Santamaria had the satisfaction of living to see the fall of the Soviet Union and the collapse of the world Communist movement. But he was also hostile to free-market capitalism, and to abortion, homosexuality, euthanasia and other liberal and secular trends of the modern world. He was consistent in his support of spiritual, religious and family values and opposed those policies he believed threatened these pillars. For these reasons he was a strong critic of secular humanism in his later years. Politically he could best be described as a Christian Democrat, a political tradition which has never taken root in secular Australia. In the eighties and nineties, he opposed the ‘economic rationalist’/market based economic policies of the Australian Labor Party and Liberal/National Coalition alike. He came to despise politicians of all parties who failed to oppose these things, and towards the end of his life said several times that his political career had been a complete failure.

Traditionalism in the Catholic Church
Santamaria also bitterly opposed what he saw as liberal and non-traditional trends in the Catholic Church following the Second Vatican Council, and founded a magazine through his Thomas More Centre, called A.D. 2000, to argue for traditionalist views. He welcomed Pope John Paul II’s return to conservatism in many areas. In his last years the conservative Archbishop of Melbourne, George Pell, reconciled him to the Church. Santamaria died aged 82 of an inoperable brain tumour. On his death Santamaria was praised by conservatives for his opposition to Communism, but also by some on the left for his later campaigning against unrestricted capitalism.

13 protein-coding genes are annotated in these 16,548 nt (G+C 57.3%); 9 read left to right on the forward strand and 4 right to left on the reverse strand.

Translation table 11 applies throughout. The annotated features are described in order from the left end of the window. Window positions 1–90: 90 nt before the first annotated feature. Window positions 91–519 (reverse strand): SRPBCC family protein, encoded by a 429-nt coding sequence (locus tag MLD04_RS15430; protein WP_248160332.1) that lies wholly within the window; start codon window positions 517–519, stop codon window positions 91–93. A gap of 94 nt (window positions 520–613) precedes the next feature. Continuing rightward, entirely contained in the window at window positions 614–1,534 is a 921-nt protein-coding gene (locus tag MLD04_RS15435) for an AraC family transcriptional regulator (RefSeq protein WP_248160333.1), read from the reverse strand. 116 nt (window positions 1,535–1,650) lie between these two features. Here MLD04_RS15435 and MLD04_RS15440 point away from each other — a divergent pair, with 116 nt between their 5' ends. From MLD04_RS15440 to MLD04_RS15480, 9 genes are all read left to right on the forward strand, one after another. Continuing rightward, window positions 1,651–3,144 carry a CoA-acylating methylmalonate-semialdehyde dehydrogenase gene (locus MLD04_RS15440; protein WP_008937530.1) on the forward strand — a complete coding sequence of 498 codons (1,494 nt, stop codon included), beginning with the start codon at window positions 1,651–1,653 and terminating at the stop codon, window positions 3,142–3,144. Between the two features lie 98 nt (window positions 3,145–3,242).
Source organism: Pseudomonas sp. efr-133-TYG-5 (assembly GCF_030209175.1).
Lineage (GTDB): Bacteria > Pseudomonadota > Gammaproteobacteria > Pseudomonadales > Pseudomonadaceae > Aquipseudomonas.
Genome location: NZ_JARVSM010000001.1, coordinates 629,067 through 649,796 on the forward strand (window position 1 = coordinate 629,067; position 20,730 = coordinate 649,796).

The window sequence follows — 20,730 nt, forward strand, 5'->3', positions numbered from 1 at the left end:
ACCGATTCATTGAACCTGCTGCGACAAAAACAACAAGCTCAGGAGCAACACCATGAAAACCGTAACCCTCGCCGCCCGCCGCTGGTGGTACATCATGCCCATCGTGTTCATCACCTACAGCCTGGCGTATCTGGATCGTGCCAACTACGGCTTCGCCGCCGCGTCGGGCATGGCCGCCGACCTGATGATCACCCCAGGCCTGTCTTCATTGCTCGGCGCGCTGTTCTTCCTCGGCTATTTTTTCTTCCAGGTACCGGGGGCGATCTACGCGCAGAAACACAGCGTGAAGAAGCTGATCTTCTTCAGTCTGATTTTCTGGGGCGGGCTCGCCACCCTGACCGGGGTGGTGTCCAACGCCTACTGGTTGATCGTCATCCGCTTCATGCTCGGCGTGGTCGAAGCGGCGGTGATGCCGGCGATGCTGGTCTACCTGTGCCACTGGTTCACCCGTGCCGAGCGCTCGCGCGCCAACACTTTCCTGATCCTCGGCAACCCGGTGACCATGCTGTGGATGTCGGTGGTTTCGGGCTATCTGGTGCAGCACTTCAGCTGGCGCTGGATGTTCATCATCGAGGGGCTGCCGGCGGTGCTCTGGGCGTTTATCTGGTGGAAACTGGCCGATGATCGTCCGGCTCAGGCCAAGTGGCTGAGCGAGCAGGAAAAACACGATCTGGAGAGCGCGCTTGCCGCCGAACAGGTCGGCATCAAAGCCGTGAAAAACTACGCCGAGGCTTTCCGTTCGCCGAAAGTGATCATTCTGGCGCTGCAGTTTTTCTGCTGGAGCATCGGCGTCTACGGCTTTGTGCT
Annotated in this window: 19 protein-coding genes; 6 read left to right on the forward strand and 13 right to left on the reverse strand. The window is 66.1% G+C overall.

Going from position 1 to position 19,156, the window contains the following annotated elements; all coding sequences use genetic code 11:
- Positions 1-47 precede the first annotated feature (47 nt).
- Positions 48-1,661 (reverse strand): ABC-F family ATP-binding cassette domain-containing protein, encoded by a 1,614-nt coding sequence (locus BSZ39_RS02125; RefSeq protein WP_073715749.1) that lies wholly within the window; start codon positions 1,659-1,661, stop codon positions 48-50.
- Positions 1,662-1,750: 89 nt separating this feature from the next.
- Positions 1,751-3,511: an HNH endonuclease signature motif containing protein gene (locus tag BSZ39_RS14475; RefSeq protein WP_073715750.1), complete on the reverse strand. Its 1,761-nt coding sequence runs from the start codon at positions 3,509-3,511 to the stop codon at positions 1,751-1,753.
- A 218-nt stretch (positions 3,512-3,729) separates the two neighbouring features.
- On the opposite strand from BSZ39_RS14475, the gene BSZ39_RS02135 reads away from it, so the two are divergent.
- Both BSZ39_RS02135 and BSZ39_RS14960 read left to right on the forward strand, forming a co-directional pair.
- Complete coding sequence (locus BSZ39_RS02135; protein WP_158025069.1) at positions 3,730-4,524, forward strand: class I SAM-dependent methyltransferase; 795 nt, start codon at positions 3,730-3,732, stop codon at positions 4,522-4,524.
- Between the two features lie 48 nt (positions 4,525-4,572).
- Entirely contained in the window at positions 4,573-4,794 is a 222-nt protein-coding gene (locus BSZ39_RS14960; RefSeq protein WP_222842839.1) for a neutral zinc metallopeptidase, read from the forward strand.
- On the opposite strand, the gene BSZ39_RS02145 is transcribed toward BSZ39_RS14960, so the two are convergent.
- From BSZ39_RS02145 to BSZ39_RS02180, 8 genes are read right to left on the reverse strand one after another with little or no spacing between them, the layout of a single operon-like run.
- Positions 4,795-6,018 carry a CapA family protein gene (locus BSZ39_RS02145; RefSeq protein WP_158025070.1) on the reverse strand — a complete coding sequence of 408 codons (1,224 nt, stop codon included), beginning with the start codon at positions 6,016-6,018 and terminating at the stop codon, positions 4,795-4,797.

Late Writings
Late in his life he began to write passionately against the dangers of “monopoly capitalism” and was consistent in his view that this represented as great a threat to civil society as communism. He wrote throughout the 1990s, in The Australian newspaper and elsewhere, that the debt-based monetary system, credit creation and the private ownership of major banking institutions were all fundamentally deleterious to good order and government, and that international investment banks based in New York, London and Frankfurt had taken effective control of the levers of Australian economic policy since the 1970s. He was also concerned about the consistent contractionary economic policies pursued in the “pro-market” 1990s, which in his view had produced a long-term decline in real wages, which had in turn forced mothers into the workforce, and had then led to the breakdown of the family unit. Late in life, he continued to believe that the power of the “market” was the greatest threat to the survival of the family and, more broadly, of Western civilization in the late 20th century.

He was consistent throughout his life in being a supporter of what he called the “Christian Democratic thesis”.

Source : http://en.wikipedia.org/wiki/B._A._Santamaria

Archbishop Pell’s tribute to B.A. Santamaria
Bob Santamaria was a great Australian, and a saintly Catholic. He would be annoyed if we did not pray during this Mass that he be loosed from his sins. And I do this willingly, but without deep conviction about the need.

He did know the attractive force of the principle that the end justifies the means. But he rejected this. He loved greatly his Church, his family, his nation and because of that he knew God’s love and forgiveness.

He has left us, but his legacy remains. As we await the resurrection of the body we also have to keep up the struggle with hope and strength.

Complete tribute : http://www.ad2000.com.au/articles/1998/apr1998p10_560.html